Fondé en 1983 --Unis pour la diversité et l'égalité raciale


Montréal, QC, CANADA, October 21, 2008
---CRARR is looking for young Black males aged 14 and over who have been unjustly stopped, searched, arrested or fined by the police at or near the Fairview Shopping Center bus station within the last two years.

CRARR is documenting the extent of racial profiling and other racially discriminatory police practices in the area, which have often been reported by Black youths and their families. The civil rights complaint filed by CRARR last week, on behalf of a 24year old Black male who was stopped, detained, handcuffed and strip searched in
public, would be the first official complaint involving racial profiling in that area.

On September 10, 2008, Mr. Devon Grenade, a graphic design student, was accosted by three police officers around 6:00 PM as he was about to board a bus at the bus station to go home from school. Without any explanation, the officers conducted a preliminary search of his bag, portfolio and clothes. They let him go but then came on the bus to detain him. They then brought him to a nearby bus shelter, where they handcuffed him and pulled down his pants almost to his knees to search him. After a thorough search of his belongings, including his wallet and shoes, the officers released him without a single explanation or apology.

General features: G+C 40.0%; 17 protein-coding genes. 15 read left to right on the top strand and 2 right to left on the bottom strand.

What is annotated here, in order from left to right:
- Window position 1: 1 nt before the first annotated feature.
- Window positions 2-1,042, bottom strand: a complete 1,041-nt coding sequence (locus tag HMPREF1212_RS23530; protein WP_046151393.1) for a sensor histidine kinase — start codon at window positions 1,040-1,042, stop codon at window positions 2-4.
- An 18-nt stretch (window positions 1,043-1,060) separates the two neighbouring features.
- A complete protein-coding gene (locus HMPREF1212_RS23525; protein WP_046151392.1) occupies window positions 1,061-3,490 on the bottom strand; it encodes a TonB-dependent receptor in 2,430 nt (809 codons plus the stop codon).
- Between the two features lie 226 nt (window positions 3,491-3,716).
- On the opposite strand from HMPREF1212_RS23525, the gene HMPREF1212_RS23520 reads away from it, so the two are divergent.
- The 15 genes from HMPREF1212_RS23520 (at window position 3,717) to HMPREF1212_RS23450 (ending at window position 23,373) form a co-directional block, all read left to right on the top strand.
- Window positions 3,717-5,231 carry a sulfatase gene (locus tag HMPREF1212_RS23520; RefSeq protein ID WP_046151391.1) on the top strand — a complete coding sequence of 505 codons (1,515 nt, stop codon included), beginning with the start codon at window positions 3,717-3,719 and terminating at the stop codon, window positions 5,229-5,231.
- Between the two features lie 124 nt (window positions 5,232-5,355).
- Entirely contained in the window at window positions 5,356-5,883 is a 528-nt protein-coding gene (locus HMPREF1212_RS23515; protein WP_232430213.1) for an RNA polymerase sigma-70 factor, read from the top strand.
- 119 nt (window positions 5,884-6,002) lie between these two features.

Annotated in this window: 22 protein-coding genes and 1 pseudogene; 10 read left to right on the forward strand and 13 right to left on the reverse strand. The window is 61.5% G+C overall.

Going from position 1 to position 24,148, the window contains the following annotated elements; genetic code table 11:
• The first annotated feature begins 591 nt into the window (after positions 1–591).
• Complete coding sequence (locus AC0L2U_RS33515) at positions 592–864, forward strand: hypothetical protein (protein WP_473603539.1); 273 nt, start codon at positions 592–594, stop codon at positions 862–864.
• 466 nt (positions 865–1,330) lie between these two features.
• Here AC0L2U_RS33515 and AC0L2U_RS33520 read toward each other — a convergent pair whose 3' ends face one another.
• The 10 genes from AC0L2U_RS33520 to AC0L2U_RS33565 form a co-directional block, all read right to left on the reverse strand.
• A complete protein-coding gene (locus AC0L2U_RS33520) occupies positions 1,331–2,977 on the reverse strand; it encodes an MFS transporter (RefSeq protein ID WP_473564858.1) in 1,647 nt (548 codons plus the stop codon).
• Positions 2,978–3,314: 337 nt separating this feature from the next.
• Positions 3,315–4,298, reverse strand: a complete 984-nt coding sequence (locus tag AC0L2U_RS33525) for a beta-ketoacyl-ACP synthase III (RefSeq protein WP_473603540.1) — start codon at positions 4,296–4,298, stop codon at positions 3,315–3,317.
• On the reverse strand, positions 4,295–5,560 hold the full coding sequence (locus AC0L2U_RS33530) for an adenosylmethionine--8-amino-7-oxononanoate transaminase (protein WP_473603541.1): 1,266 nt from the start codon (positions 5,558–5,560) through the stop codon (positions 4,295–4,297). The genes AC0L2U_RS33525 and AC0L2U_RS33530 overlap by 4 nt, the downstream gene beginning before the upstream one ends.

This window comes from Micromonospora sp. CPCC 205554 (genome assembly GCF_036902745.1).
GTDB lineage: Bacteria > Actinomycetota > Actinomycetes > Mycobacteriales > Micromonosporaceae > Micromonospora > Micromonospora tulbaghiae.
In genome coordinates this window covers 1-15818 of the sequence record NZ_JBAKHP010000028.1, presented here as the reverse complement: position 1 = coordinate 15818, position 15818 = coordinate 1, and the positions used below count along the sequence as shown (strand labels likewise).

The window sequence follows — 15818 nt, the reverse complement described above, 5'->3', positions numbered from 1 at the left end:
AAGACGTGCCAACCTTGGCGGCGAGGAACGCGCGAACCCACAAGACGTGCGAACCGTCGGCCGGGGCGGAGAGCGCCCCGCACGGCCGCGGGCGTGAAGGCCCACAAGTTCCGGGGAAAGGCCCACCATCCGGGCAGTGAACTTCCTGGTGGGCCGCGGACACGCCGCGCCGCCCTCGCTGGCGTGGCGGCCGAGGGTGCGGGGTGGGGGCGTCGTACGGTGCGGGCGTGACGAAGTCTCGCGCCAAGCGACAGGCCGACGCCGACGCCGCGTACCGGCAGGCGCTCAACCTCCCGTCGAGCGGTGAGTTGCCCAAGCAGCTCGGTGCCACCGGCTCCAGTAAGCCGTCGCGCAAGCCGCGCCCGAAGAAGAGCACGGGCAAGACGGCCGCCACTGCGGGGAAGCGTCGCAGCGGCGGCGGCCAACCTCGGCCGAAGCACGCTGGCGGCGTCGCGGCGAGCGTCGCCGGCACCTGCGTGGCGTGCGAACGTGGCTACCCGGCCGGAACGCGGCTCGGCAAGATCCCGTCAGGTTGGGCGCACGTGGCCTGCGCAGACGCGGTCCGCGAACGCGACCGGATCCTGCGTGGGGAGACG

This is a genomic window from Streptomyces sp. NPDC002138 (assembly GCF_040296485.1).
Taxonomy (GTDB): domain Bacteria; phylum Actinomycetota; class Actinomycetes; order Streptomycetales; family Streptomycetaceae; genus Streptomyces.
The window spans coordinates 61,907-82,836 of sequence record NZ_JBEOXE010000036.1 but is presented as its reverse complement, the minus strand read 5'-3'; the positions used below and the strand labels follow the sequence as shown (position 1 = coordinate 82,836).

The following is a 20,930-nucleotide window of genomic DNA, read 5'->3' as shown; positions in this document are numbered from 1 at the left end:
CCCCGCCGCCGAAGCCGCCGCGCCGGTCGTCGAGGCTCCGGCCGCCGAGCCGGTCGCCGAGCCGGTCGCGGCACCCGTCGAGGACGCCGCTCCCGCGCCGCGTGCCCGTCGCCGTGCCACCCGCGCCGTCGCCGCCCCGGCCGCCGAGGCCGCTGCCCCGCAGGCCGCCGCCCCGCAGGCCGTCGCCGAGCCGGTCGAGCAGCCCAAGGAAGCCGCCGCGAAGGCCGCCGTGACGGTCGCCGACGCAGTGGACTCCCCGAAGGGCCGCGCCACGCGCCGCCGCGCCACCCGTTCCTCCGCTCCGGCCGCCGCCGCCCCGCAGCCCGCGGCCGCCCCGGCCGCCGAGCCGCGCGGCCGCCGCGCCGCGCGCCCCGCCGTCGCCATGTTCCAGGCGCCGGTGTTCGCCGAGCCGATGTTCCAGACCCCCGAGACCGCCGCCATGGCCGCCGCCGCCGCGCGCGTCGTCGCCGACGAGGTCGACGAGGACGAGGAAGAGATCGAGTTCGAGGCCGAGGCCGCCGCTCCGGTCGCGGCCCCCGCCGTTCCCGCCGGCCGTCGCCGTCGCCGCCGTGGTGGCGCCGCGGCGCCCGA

At the same time, the police also detained and handcuffed another young Black male whom Mr. Grenade does not know.

Mr. Grenade mandated CRARR to file complaints with the human rights commission and the Quebec Police Ethics Commissioner for racial profiling and gross violations of his civil rights, including the right to be informed of the grounds for his arrest, the right to be treated with human dignity during an arrest, and the right not to be subjected to unreasonable searches.

In the civil rights complaint, CRARR also challenges the police practices of pulling down one’s pants in public to conduct a strip search, which it considers discriminatory and abusive because it is often done to Black males, according to anectodal evidence.

CRARR is seeking $40,000 in damages from the police officers and their employer, the City of Montreal. It also asks the human rights commission to investigate the pattern of police intervention at the Fairview Shopping Center bus station to determine the extent to which young Black males are subject to racial profiling and abusive search and detention.